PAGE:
New Ohio Homestead Exemption Provides More Protection for Homeowners

Homestead exemptions have been enacted in most states to protect homeowners from their creditors. Outside of bankruptcy, a homestead exemption protects your primary residence from judgment creditors. Inside the bankruptcy process, the homestead exemption prevents the trustee from selling your home to satisfy creditor claims. The basic idea behind the homestead exemption, and exemptions in general, is that creditors shouldn’t be able to take everything you have, your home being no exception.

Ohio’s Homestead Exemption Just Got A Lot Bigger!

As of March 27, the Ohio homestead exemption is now $125,000, which represents a 500% increase from the previous homestead number of $21,625. Married couples filing a joint bankruptcy case can double the exemption to protect up to $250,000 of home equity in a primary residence.

How It Works

The homestead exemption applies to equity, not overall real estate value. You can calculate home equity by subtracting any outstanding mortgage balances from the appraised value of your home. Need an example?

Let’s say you and your wife live in Dayton and jointly owe a judgment creditor $1,000,000. You own a home also worth $1,000,000 that has a mortgage lien of $850,000. Your home equity is $150,000. Due to the judgment as well as other debts, you and your wife file for chapter 7 bankruptcy.

In the example above, you’ll be able to file bankruptcy, shed all of your unsecured debts, and still keep your home.

Why? How?

Because Ohio’s new homestead exemption allows married couples to protect up to $250,000 of equity in a primary residence. With only $150,000 of equity in the example above, you’re in the clear despite the fact that your house has an appraised value of $1,000,000.

What Happens if the Cards Fall the Other Way?

For the sake of discussion, let’s say your home equity was $500,000 instead of $150,000. What then?

Well, in this example, the trustee would sell the home, but you and your wife would be entitled to the amount of your exemption. After the home was sold, you’d be receive a check for $250,000. The rest would go to your creditors.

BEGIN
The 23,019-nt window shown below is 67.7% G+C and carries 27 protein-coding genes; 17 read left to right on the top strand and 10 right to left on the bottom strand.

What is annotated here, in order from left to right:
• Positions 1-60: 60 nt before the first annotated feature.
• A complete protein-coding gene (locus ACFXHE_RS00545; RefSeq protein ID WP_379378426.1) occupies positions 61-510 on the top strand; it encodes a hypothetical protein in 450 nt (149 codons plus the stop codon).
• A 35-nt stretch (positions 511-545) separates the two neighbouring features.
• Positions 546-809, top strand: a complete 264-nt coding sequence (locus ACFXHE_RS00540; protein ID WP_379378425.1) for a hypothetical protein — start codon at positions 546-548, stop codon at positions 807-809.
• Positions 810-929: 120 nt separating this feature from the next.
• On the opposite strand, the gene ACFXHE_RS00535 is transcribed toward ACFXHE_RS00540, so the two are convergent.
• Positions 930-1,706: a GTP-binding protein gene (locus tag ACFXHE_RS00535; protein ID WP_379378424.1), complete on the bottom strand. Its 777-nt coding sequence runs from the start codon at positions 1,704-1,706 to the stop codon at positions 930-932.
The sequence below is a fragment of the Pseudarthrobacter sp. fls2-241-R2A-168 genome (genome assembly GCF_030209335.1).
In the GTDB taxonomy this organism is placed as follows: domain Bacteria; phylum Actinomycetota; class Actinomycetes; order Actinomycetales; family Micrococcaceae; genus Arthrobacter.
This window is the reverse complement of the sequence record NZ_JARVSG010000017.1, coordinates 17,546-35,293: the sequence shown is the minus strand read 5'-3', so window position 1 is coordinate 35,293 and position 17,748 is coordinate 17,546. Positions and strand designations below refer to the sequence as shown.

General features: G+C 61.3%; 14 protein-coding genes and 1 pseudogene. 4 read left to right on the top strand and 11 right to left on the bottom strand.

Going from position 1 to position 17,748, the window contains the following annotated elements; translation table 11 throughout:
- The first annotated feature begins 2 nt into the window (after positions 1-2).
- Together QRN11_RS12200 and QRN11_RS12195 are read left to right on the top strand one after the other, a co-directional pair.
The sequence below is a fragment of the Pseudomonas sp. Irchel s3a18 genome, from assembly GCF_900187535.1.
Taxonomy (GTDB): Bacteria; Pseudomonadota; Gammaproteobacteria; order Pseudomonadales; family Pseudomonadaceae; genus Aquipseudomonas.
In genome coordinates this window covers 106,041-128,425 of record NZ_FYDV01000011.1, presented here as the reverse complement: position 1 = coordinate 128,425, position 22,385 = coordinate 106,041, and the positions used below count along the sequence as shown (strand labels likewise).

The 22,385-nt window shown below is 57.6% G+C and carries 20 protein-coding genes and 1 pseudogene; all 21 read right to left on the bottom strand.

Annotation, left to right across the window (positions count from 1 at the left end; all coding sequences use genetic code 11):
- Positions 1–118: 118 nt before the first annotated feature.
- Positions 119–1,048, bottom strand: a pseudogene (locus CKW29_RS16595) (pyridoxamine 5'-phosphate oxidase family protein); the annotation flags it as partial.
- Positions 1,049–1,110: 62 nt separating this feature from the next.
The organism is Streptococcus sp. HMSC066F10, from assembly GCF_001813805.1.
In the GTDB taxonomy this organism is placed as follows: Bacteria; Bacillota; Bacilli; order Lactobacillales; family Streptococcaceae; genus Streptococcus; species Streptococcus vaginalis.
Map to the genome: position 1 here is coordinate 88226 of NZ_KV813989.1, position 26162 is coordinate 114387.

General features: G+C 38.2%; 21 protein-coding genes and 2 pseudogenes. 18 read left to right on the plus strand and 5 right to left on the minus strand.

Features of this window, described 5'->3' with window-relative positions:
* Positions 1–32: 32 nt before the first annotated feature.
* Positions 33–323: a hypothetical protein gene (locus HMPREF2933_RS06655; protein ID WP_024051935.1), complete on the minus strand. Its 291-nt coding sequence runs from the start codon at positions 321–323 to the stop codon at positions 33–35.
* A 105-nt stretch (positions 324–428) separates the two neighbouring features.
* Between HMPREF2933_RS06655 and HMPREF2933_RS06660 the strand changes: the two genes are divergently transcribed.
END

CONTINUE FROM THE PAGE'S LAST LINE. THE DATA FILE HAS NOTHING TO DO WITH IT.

What Happens if it’s a Close Call

Let’s change the facts again and say that your home in Dayton has $257,000 of appraised equity, putting you only $7,000 over the limit. Do you lose the home?

Absolutely not.

Trustees don’t want to sell your home. It causes them to incur costs and takes valuable time and money. In cases where equity barely peeks out over the exemption limit, it is almost always possible to negotiate a cash settlement with the trustee and keep your home.

A Word About Investment Property

It is important to understand that the Ohio homestead exemption applies only to primary residences, investment property is not protected. The facts of each case matter, but a primary residence can usually be defined as a home that you live in everyday. The place where your groceries are kept, where you put the kids to bed, where the paper is delivered. You get the idea. The house at the lake that you visit every other weekend is not your primary residence.

If you’re unsure as to the status of your real estate under the law, consult a lawyer.

See also: What Property Can I Keep in Chapter 7?, Can I Keep My House and Car if I File for Bankruptcy?

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